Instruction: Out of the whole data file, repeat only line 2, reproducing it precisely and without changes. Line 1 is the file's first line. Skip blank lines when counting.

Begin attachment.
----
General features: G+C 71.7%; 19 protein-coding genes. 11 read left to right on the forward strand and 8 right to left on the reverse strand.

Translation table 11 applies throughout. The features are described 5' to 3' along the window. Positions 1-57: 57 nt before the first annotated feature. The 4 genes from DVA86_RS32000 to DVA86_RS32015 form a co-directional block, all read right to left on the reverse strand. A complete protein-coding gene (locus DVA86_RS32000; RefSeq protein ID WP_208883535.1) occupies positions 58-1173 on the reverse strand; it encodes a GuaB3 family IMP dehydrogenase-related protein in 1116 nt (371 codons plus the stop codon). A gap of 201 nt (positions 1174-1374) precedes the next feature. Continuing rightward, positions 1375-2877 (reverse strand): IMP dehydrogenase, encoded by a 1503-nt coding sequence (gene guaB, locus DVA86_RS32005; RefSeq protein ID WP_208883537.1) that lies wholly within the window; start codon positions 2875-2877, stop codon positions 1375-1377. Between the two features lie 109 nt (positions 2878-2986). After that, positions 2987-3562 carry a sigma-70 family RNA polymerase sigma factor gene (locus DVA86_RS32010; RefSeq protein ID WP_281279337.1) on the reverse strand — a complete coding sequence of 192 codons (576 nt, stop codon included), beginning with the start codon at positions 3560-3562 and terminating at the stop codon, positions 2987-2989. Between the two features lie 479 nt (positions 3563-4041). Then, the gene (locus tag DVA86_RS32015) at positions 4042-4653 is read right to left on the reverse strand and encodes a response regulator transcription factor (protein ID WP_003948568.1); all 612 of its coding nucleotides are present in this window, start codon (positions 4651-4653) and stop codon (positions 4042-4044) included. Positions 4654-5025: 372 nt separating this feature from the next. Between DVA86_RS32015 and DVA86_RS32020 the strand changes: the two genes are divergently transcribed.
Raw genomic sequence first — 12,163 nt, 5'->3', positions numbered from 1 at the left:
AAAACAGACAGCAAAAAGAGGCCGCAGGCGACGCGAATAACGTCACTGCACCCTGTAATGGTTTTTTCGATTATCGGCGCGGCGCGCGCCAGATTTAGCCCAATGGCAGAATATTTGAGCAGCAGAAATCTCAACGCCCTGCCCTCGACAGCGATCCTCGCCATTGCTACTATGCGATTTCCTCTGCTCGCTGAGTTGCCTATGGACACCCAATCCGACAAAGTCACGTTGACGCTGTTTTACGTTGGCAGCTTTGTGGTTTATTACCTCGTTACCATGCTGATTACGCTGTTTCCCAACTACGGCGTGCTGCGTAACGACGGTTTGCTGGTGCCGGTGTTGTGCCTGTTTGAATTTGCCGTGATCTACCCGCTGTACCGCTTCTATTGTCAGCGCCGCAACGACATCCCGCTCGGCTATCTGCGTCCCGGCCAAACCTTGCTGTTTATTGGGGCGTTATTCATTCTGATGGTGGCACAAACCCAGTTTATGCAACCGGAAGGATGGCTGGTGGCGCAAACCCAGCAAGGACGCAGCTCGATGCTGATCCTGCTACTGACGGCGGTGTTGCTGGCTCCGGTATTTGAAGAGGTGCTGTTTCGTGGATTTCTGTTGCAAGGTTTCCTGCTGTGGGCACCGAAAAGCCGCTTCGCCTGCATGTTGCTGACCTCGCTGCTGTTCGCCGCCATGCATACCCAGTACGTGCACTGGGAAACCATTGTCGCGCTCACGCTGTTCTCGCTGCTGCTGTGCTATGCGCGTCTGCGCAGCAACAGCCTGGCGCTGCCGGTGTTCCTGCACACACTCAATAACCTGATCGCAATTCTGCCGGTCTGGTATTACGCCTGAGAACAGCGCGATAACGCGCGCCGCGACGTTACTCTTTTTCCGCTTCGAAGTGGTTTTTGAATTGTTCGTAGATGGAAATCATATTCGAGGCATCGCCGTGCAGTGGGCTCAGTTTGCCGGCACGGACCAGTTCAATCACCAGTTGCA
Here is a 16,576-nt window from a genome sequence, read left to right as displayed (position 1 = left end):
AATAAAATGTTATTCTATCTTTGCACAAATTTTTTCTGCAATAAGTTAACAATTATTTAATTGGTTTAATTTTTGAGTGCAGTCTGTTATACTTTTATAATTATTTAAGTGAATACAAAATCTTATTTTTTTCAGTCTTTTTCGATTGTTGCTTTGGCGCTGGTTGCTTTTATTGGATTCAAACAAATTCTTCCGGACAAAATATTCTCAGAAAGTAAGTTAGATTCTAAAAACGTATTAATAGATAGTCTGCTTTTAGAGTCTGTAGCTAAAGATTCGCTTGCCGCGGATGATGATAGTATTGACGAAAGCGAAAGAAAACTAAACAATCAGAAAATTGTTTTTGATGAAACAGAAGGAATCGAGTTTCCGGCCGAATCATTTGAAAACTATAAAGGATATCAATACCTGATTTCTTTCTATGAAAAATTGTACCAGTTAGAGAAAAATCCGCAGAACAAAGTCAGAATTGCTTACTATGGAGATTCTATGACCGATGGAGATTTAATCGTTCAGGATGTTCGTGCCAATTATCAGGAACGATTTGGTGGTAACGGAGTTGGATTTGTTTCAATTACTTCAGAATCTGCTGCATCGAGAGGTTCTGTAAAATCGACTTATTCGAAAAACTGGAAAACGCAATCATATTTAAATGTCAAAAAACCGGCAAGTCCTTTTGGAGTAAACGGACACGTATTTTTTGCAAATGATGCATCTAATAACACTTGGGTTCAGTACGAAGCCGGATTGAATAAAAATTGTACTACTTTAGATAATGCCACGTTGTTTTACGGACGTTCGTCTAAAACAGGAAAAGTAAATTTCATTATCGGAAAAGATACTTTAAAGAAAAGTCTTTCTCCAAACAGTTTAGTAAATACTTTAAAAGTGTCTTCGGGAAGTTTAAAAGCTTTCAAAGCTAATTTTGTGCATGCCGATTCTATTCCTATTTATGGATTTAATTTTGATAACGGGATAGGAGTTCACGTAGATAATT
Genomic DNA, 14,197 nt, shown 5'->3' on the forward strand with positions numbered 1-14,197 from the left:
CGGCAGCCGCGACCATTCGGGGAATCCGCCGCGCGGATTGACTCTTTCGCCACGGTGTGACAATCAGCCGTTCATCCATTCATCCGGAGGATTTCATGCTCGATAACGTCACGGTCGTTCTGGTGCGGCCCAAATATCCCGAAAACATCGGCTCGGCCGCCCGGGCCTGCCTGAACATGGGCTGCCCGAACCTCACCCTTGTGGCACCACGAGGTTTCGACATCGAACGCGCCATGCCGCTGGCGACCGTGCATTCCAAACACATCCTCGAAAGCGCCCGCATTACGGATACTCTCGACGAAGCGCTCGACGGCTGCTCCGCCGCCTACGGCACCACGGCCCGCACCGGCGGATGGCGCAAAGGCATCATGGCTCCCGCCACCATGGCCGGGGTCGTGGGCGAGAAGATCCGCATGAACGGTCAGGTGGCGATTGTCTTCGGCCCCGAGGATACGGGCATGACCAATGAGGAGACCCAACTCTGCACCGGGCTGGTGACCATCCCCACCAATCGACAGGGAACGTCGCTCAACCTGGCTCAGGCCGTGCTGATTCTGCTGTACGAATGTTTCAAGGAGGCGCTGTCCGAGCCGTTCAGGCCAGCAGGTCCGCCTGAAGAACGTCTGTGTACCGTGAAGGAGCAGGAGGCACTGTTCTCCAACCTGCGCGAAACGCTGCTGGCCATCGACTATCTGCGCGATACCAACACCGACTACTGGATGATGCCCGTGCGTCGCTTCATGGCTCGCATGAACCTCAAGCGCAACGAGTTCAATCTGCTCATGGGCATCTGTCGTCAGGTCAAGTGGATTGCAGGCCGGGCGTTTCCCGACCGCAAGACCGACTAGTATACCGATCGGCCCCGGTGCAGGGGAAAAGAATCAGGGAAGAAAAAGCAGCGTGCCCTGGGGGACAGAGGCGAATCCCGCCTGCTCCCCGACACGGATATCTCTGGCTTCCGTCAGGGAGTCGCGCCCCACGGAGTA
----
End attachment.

Translation table 11 applies throughout. The features are described 5' to 3' along the window. Positions 1-57: 57 nt before the first annotated feature. The 4 genes from DVA86_RS32000 to DVA86_RS32015 form a co-directional block, all read right to left on the reverse strand. A complete protein-coding gene (locus DVA86_RS32000; RefSeq protein ID WP_208883535.1) occupies positions 58-1173 on the reverse strand; it encodes a GuaB3 family IMP dehydrogenase-related protein in 1116 nt (371 codons plus the stop codon). A gap of 201 nt (positions 1174-1374) precedes the next feature. Continuing rightward, positions 1375-2877 (reverse strand): IMP dehydrogenase, encoded by a 1503-nt coding sequence (gene guaB, locus DVA86_RS32005; RefSeq protein ID WP_208883537.1) that lies wholly within the window; start codon positions 2875-2877, stop codon positions 1375-1377. Between the two features lie 109 nt (positions 2878-2986). After that, positions 2987-3562 carry a sigma-70 family RNA polymerase sigma factor gene (locus DVA86_RS32010; RefSeq protein ID WP_281279337.1) on the reverse strand — a complete coding sequence of 192 codons (576 nt, stop codon included), beginning with the start codon at positions 3560-3562 and terminating at the stop codon, positions 2987-2989. Between the two features lie 479 nt (positions 3563-4041). Then, the gene (locus tag DVA86_RS32015) at positions 4042-4653 is read right to left on the reverse strand and encodes a response regulator transcription factor (protein ID WP_003948568.1); all 612 of its coding nucleotides are present in this window, start codon (positions 4651-4653) and stop codon (positions 4042-4044) included. Positions 4654-5025: 372 nt separating this feature from the next. Between DVA86_RS32015 and DVA86_RS32020 the strand changes: the two genes are divergently transcribed.